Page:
With its gleaming headquarters on Manhattan’s Fifth Avenue and a bevy of luxury apartment complexes, Kushner Companies has a decidedly upscale feel.
But the real estate firm – once headed by President Trump son-in-law Jared Kushner – owns thousands of low-income units.
According to a report in The New York Times, these aren’t the happiest customers, with many on the receiving end of aggressive lawsuits.
Hundreds of tenants in the Baltimore area have been hounded for unpaid fees or rent, even when the truth seems to be on the tenants’ side.
Kushner Companies acquired many of the units more than a decade ago, when it was looking for a steady source of cash flow to finance its moves into the luxury market.
Kushner himself, now a White House senior adviser, has bragged about how much money he can pull out of low-income units.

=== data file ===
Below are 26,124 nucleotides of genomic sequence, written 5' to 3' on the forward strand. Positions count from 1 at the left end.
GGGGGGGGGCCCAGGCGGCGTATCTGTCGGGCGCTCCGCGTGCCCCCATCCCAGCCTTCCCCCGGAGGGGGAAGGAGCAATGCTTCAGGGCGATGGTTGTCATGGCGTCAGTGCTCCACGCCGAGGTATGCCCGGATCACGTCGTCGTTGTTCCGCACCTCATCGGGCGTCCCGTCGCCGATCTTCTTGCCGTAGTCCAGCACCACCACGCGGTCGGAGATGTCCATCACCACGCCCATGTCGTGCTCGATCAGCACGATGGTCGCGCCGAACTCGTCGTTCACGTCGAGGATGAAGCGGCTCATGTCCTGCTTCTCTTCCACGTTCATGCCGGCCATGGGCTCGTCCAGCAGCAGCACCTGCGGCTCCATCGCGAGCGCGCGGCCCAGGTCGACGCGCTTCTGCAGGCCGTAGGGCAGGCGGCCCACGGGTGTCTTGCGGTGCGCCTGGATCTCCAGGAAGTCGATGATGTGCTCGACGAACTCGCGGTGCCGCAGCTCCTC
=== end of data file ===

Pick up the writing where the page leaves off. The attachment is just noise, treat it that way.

“It’s proven over the last few years to be the most resilient asset class, and at the end of the day, it’s a very stable asset class,” he said.
“It was a lot of construction and a lot of evictions… But the communities now look great, and the outcome has been phenomenal.”
Daniel J. Solomon is the former Assistant to the Editor/News Writer at the Forward. Originally from Queens, he attended Harvard as an undergraduate, where he wrote his senior thesis on French-Jewish intellectual history. He is excited to have returned to New York after his time in Massachusetts. Daniel’s passions include folk music, cycling, and pointed argument.
Jared Kushner’s Real Estate Biz Renters Aren’t Fans